Persona, which means “mask” in Latin, is all about artifice. Bergman makes no pretentions that what the audience is viewing is make-believe—it is an invented drama about personalities hiding behind “masks,” if you will, performed for a camera that translates the images onto celluloid. In fact, Bergman begins Persona with an extraordinary prologue consisting of »
- firstname.lastname@example.org (Cinema Retro)
From Jack leching over Jennifer to John Wayne's farewell and Brando's no-show, these are just some of the greatest moments at the Oscars ceremonies ever
1. When Jack met Jennifer
This is perhaps my favourite Oscar moment ever, and it is from last year: the 85th Academy Awards in 2013. Tellingly, it does not take place up on stage, in the often tense and frozen ritual of the awards ceremony itself, but happens in the cheerful buzz of the post-show melee backstage. This single, endlessly replayed clip probably did more for Jennifer Lawrence's public profile than anything on the big screen.
George Stephanopoulos, the former Bill Clinton aide who later made a career in TV, was conducting on-the-hoof interviews for ABC and had grabbed 22-year-old Lawrence to talk about her best actress Oscar for Silver Linings Playbook. The »
- Peter Bradshaw
Justin Chang: Scott, I know it will come as little surprise to you that when Peter Debruge and I sat down to discuss this year’s Oscar nominees for best supporting actor and supporting actress, we spent almost as much time talking about the performances that should have been nominated as we did talking about the ones that actually were. This is hardly a new ax for any critic to grind, but it bears repeating: Those who vote on the Academy Awards are largely in the business of making movies — not seeing them, thinking about them and writing about them week in and week out. No wonder this organization’s choices often strike us as so pedestrian and provincial, less engaged by the boundary-expanding possibilities of cinema than beholden to the power of hometown hype.
See Also: Oscars Picks: Variety Critics on Who Should Win Best Supporting Actor »
- Justin Chang and Scott Foundas
Seven decades later, the creative well has somehow not yet run dry on the ripple effects of Nazi Germany's offenses, though writer-director Georg Maas's slick and sulky second feature is not another dime-a-dozen Holocaust tragedy.
Loosely based on both historical fact and Hannelore Hippe's novel Eiszeiten, this domestic psychological drama concerns the tense, long-dormant plight of Katrine (Juliane Köhler), a middle-age Norwegian grandmother whose family is asked to testify against the state on behalf of war orphans.
Katrine, it's revealed early on, is a product of Lebensborn breeding and repatriation, the daughter of an occupying German soldier and Norwegian screen legend Liv Ullmann, whose rare appearance seems especially fitting for a project that plays l »
Director: Michel Spinosa
Writers: Agnes de Sacy, Michel Spinosa
Producer: Patrick Sobelman
U.S. Distributor: Rights Available
English speaking audiences perhaps know French director Michel Spinosa better for his screenwriting credits, which include two films directed by Gilles Bourdos, the rather awkward Afterwards (2008), and the celebrated Renoir (2012). However, Spinosa has a trio of his own directorial efforts under his belt, including the excellent 2007 psychological thriller/character study, Anna M., which features a stupendous performance from Isabelle Carre. We’re thrilled to see him back with his return to the director’s seat and starring real life couple Attal and Gainsbourg.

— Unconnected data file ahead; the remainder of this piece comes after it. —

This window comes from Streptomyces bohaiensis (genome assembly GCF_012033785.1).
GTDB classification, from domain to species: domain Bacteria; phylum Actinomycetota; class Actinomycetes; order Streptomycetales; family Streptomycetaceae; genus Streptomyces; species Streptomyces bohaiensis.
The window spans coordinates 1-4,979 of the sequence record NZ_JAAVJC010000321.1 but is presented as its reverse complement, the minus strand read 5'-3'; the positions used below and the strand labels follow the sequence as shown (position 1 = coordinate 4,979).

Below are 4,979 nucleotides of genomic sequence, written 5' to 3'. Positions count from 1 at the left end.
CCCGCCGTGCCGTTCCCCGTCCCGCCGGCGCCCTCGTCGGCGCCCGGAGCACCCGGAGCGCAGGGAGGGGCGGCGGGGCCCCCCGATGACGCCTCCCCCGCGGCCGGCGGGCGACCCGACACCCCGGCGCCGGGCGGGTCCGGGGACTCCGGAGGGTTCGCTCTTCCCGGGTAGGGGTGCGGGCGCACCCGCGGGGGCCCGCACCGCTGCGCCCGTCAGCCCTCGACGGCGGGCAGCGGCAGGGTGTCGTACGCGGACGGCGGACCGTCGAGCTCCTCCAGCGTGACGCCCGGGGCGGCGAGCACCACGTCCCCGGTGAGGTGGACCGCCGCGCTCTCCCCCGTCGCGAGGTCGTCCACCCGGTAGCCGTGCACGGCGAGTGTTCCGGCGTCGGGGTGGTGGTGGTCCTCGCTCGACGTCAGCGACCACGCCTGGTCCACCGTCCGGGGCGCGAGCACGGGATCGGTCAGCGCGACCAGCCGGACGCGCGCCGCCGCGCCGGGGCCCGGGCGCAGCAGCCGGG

Gist: Gracie, a young Tamil woman living near Madras, has been having behavioural disorders since the day she was married. The memory of her French friend Catherine, who died in unresolved circumstances, seems to be haunting her. Catherine’s grieving ex-husband, Joseph, decides »
- Nicholas Bell
Director: Liv Ullmann
Writer: Liv Ullmann
U.S. Distributor: Rights Available
While IFC Films/Sundance Selects will hopefully release Two Lives sometime this year, an excellent German film in which Liv Ullmann stars, we’re even more excited to see her return to the director’s seat for the first time in fourteen years with this adaptation of Strindberg’s theater staple. There are several other film versions out there, perhaps most famously is Alf Sjoberg’s 1951 treatment. But with leading ladies like Chastain and the sublime Samantha Morton, this is destined to be one of the year’s most welcome re-interpretations.
Gist: Over the course of a midsummer night in Fermanagh in 1890, an unsettled daughter of the Anglo-Irish aristocracy encourages her father’s valet to seduce her. »
- Nicholas Bell
The Beloved Sisters
Director: Dominik Graf
Writer: Dominik Graf
Producer: Uschi Reich
U.S. Distributor: Rights Available
A member of what’s known as the Berlin school of filmmakers (including Christian Petzold and Christoph Hochhausler), Graf has worked almost exclusively in television and he contributed to the 2011 triptych Beats Being Dead. His latest is an ambitious period piece and features a handful of bright faces in the German film industry, and, with a little luck, will be a breakout success for Graf.
Gist: 1788 in Rudolstadt, a small provincial town in Germany. The beautiful Caroline von Beulwitz is unhappily married, longing for love and life. Charlotte von Lengefeld, her shy sister, dreams of finding a husband. The two are a heart and soul, until He enters their lives: Friedrich Schiller, the man who wrote “The Robbers”, an overnight sensation, the espouser of proto-revolutionary republican ideals. »
- Eric Lavallee
London — Dietrich Brueggemann’s “Stations of the Cross,” which won the Berlinale’s Silver Bear for script, and Edward Berger’s Berlin competition entry “Jack” were Beta Cinema’s hot sellers at the European Film Market in Berlin.